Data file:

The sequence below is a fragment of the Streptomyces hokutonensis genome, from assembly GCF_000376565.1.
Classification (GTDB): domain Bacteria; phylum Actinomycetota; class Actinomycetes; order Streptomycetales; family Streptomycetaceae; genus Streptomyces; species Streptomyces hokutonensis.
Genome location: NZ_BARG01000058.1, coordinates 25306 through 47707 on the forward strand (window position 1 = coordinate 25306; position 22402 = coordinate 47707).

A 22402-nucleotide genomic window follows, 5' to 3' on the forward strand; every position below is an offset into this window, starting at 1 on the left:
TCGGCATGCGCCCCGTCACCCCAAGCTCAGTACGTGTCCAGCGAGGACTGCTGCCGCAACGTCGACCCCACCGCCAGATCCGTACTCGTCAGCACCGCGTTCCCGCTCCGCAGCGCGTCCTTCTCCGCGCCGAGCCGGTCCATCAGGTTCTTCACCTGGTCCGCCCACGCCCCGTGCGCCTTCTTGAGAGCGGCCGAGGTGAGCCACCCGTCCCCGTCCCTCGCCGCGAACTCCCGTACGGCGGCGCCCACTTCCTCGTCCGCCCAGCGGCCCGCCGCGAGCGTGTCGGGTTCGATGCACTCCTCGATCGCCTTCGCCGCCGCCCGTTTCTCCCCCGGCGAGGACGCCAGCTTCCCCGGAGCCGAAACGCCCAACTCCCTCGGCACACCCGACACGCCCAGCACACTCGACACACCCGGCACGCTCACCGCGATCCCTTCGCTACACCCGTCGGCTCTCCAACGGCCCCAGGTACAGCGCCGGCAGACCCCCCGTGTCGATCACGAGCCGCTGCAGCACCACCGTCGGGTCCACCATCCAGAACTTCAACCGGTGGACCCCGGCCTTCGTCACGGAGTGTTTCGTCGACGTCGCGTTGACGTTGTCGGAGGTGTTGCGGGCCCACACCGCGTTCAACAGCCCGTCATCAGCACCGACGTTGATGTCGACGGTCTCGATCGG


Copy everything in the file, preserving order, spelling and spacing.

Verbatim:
The sequence below is a fragment of the Streptomyces hokutonensis genome, from assembly GCF_000376565.1.
Classification (GTDB): domain Bacteria; phylum Actinomycetota; class Actinomycetes; order Streptomycetales; family Streptomycetaceae; genus Streptomyces; species Streptomyces hokutonensis.
Genome location: NZ_BARG01000058.1, coordinates 25306 through 47707 on the forward strand (window position 1 = coordinate 25306; position 22402 = coordinate 47707).

A 22402-nucleotide genomic window follows, 5' to 3' on the forward strand; every position below is an offset into this window, starting at 1 on the left:
TCGGCATGCGCCCCGTCACCCCAAGCTCAGTACGTGTCCAGCGAGGACTGCTGCCGCAACGTCGACCCCACCGCCAGATCCGTACTCGTCAGCACCGCGTTCCCGCTCCGCAGCGCGTCCTTCTCCGCGCCGAGCCGGTCCATCAGGTTCTTCACCTGGTCCGCCCACGCCCCGTGCGCCTTCTTGAGAGCGGCCGAGGTGAGCCACCCGTCCCCGTCCCTCGCCGCGAACTCCCGTACGGCGGCGCCCACTTCCTCGTCCGCCCAGCGGCCCGCCGCGAGCGTGTCGGGTTCGATGCACTCCTCGATCGCCTTCGCCGCCGCCCGTTTCTCCCCCGGCGAGGACGCCAGCTTCCCCGGAGCCGAAACGCCCAACTCCCTCGGCACACCCGACACGCCCAGCACACTCGACACACCCGGCACGCTCACCGCGATCCCTTCGCTACACCCGTCGGCTCTCCAACGGCCCCAGGTACAGCGCCGGCAGACCCCCCGTGTCGATCACGAGCCGCTGCAGCACCACCGTCGGGTCCACCATCCAGAACTTCAACCGGTGGACCCCGGCCTTCGTCACGGAGTGTTTCGTCGACGTCGCGTTGACGTTGTCGGAGGTGTTGCGGGCCCACACCGCGTTCAACAGCCCGTCATCAGCACCGACGTTGATGTCGACGGTCTCGATCGG